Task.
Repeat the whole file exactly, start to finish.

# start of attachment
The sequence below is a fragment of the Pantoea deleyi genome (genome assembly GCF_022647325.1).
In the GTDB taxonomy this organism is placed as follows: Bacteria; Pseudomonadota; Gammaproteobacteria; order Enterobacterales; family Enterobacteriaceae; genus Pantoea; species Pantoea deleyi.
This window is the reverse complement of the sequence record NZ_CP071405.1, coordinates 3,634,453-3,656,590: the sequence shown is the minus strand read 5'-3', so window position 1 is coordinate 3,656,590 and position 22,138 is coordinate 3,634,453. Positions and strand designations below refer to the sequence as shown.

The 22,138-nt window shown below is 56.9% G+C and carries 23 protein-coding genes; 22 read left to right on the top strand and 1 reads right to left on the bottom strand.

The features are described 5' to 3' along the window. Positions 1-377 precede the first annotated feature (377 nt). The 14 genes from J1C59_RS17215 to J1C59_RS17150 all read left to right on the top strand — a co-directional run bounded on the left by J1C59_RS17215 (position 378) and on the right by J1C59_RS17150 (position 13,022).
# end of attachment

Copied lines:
The sequence below is a fragment of the Pantoea deleyi genome (genome assembly GCF_022647325.1).
In the GTDB taxonomy this organism is placed as follows: Bacteria; Pseudomonadota; Gammaproteobacteria; order Enterobacterales; family Enterobacteriaceae; genus Pantoea; species Pantoea deleyi.
This window is the reverse complement of the sequence record NZ_CP071405.1, coordinates 3,634,453-3,656,590: the sequence shown is the minus strand read 5'-3', so window position 1 is coordinate 3,656,590 and position 22,138 is coordinate 3,634,453. Positions and strand designations below refer to the sequence as shown.

The 22,138-nt window shown below is 56.9% G+C and carries 23 protein-coding genes; 22 read left to right on the top strand and 1 reads right to left on the bottom strand.

The features are described 5' to 3' along the window. Positions 1-377 precede the first annotated feature (377 nt). The 14 genes from J1C59_RS17215 to J1C59_RS17150 all read left to right on the top strand — a co-directional run bounded on the left by J1C59_RS17215 (position 378) and on the right by J1C59_RS17150 (position 13,022).